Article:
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Terrible Software As A Service Pricing Models

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My wife enjoys crafting things. These things include greeting cards, fabric designs and prints, custom labels, … Since a few years, she utilizes two Cricut machines that are advertised as “smart cutting machines for every craft”: it’s essentially a souped-up plotter that can be attached with different small pens and cutters, where you can digitally design your card and let the precise stroking be handled by the machine. A neat idea.

The proprietary software that comes with it is utter garbage1.

Note that the website explicitly mentions the usage of a “Free App”. On the main site, there is not a single word about “pricing models” or something similar: you can of course buy the machines and their accessories (more hooks, cutting boards, raw material, … ), but supposedly, the software is “free”2. Except that it’s not. It requires $10/month to function as expected and that’s called a Cricut Access subscription. If you see a pre-made card design you like in the app, it’ll cost you to print it. 90% of the suggested designs and assets are locked behind the subscription. When my wife wants to create something, she’s not gently nudged towards a paying subscription model, but rudely pushed to it. The Cricut devices aren’t powered on weekly—it’s just a hobby—making $10 a month a very rough deal for occasional cuttings.

This wouldn’t be more than a disappointment provided the software you have to use to interact with the devices is up to point, which it isn’t. I’ll just summarize my own impressions to keep it civilized:

  • The iPad app is different from the macOS version. Why? Buttons are placed differently, functionality is missing, and depending on the machine used (the small one called “Joy” or the bigger one called “Maker”), she has to use other software—not because it’s designed this way, but because the iOS version simply fails to recognize one of them. Why?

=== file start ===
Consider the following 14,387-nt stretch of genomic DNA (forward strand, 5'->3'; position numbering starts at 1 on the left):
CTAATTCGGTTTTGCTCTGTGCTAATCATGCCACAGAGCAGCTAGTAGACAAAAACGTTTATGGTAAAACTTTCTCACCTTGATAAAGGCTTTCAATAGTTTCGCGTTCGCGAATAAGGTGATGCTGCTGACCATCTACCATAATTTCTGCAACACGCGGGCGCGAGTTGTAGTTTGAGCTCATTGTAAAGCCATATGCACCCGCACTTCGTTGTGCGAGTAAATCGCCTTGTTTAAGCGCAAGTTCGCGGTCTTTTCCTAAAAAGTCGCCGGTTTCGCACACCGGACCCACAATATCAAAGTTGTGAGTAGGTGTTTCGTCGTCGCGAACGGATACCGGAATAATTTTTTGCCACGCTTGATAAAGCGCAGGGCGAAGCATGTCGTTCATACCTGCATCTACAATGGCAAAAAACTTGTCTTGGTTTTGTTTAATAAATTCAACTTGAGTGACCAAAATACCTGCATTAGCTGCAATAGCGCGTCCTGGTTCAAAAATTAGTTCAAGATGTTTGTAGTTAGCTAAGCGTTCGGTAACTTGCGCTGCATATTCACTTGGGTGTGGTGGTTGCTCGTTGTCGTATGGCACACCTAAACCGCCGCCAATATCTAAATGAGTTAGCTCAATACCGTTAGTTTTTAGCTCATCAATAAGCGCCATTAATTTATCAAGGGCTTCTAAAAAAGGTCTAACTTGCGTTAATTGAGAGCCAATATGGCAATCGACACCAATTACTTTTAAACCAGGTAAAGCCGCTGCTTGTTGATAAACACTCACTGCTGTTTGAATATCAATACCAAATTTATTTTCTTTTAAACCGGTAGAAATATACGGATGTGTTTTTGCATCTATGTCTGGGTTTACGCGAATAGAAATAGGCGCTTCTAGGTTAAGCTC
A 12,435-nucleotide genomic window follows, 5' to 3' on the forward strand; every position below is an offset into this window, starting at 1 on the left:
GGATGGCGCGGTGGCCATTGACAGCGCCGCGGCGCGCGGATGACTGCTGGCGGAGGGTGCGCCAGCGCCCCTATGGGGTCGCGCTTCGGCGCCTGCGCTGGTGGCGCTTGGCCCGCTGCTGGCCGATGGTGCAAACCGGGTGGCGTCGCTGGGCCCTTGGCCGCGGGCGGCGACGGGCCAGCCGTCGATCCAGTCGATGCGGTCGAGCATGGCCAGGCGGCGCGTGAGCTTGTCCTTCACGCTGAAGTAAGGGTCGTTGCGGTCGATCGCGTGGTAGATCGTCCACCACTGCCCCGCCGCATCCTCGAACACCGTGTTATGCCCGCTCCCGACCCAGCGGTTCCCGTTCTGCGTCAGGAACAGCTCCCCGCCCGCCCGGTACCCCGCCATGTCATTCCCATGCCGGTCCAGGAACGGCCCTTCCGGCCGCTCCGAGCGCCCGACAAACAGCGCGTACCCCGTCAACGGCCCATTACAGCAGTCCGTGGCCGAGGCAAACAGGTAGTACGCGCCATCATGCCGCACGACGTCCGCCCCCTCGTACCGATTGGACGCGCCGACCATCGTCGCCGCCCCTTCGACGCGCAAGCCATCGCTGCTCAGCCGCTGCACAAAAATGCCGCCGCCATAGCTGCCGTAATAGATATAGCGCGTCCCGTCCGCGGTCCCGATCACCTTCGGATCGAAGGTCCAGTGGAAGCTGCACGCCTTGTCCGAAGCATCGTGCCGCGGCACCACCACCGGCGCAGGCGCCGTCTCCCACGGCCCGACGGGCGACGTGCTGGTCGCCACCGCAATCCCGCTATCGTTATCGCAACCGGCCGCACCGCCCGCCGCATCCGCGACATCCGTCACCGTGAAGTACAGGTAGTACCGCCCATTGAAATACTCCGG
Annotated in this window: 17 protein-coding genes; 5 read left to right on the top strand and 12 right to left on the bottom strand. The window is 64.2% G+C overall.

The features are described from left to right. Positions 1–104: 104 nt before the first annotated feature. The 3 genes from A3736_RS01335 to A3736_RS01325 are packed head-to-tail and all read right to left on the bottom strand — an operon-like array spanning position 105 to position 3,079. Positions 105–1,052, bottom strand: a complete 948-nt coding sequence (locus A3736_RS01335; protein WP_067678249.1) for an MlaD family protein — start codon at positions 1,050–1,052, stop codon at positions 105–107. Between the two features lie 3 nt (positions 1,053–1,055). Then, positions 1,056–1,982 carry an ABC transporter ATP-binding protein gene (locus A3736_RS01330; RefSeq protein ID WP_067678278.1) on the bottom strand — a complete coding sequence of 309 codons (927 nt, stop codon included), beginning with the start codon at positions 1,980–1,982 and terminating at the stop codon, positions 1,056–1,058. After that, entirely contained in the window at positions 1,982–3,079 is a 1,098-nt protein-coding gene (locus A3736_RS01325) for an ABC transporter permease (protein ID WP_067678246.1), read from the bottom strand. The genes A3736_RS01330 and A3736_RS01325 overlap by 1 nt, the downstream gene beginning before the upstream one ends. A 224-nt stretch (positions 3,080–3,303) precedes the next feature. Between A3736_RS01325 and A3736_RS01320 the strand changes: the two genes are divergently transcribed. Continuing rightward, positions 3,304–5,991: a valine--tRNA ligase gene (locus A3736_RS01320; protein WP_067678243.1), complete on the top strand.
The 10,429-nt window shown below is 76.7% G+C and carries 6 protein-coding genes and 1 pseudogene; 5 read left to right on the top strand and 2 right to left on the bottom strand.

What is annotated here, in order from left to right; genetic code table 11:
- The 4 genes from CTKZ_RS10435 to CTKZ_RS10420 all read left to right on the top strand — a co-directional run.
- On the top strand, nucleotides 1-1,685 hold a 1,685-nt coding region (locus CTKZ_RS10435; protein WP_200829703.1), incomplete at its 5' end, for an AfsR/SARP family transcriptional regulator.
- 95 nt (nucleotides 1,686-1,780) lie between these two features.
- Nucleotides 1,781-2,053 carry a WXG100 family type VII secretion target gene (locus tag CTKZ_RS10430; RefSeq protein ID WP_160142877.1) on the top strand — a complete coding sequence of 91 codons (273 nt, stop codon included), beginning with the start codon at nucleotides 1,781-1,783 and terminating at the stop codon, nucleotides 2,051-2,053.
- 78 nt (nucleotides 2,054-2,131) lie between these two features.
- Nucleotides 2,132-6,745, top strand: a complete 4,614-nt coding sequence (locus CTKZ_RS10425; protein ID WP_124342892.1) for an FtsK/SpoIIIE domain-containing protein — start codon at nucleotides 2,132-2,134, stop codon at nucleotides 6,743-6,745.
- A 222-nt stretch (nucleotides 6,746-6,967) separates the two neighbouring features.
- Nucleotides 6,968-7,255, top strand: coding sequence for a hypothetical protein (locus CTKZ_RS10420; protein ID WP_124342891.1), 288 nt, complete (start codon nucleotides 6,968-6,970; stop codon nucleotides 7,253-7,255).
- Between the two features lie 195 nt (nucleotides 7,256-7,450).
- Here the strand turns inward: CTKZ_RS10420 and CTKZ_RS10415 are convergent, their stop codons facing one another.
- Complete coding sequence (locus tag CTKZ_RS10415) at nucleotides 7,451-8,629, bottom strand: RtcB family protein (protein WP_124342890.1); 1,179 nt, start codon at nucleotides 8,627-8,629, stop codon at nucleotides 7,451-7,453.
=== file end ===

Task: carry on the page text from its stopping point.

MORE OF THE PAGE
• The software requires an internet connection and logging in to work. Why? I really detest this trend. If we already bought your hardware and overly expensive extra trinkets for more than $500 in total, I want to be able to work offline. I don’t want yet another account, I already bought your friggin' crap, just let me use it!
  • When adding a custom design such as an image or a hand-drawn vector trace, you have to upload it. Upload. To where? Again, why? If I’m typing text in Word and want o insert an image, I insert an image, I don’t first upload it to Of course, being an American brand, privacy policies “forget” to explain this.
  • The macOS version is extremely slow to boot and extremely sluggish to interact with. This isn’t our MacBook’s fault, other apps are snappy and it’s a new laptop. My educated guess? It’s built with Electron.
  • The software regularly crashes to my wife’s frustration, where progress is of course lost. The software also regularly fails to detect the target devices, even though the USB cable is dutifully plugged in.